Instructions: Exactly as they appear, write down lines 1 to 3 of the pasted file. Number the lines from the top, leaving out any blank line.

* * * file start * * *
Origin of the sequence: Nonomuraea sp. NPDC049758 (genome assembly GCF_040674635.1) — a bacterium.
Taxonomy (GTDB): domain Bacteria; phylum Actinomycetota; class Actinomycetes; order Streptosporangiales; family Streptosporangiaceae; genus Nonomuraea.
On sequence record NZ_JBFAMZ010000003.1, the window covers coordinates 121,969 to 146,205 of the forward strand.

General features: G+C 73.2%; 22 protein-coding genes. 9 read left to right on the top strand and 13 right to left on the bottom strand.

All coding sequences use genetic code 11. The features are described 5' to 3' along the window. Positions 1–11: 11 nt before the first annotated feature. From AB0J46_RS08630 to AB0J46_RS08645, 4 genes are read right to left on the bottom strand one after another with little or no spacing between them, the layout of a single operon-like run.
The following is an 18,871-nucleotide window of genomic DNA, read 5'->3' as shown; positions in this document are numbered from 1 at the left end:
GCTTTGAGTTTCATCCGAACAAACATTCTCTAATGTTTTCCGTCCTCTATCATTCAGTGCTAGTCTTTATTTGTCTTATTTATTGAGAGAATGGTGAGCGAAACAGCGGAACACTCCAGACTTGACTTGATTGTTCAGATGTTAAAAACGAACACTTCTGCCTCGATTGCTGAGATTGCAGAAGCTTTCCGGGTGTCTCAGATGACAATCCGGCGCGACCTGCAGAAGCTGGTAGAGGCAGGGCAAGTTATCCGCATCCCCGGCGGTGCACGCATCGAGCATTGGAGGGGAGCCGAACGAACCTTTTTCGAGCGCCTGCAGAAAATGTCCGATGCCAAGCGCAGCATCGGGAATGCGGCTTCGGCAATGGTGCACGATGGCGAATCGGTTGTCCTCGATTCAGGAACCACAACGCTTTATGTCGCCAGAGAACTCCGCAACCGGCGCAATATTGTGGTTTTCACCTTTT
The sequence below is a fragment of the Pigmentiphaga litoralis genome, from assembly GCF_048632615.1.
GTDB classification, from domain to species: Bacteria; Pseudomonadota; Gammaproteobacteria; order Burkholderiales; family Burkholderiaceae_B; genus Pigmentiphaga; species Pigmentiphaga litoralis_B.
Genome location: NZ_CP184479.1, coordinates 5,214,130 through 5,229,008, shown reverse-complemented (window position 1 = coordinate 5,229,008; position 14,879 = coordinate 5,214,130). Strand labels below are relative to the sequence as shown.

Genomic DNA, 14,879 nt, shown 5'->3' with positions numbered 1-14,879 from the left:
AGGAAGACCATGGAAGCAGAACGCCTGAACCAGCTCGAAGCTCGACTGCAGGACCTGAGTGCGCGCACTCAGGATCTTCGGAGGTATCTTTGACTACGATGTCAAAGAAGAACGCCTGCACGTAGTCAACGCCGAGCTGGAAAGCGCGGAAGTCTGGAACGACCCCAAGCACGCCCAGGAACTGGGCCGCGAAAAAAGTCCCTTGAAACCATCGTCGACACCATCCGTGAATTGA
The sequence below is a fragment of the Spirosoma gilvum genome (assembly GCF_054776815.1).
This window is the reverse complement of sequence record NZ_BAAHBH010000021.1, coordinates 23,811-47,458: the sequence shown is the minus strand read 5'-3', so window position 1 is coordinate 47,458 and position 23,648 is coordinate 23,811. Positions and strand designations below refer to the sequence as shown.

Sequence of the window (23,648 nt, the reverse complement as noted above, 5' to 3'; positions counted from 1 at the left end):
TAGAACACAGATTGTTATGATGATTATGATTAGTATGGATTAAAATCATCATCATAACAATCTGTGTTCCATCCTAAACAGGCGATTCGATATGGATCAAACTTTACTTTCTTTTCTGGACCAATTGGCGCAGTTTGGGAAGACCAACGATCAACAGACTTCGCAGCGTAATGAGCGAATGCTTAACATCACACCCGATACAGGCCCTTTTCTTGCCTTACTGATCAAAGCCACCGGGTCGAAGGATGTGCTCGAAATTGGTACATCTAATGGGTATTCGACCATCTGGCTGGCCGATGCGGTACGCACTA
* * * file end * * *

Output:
Origin of the sequence: Nonomuraea sp. NPDC049758 (genome assembly GCF_040674635.1) — a bacterium.
Taxonomy (GTDB): domain Bacteria; phylum Actinomycetota; class Actinomycetes; order Streptosporangiales; family Streptosporangiaceae; genus Nonomuraea.
On sequence record NZ_JBFAMZ010000003.1, the window covers coordinates 121,969 to 146,205 of the forward strand.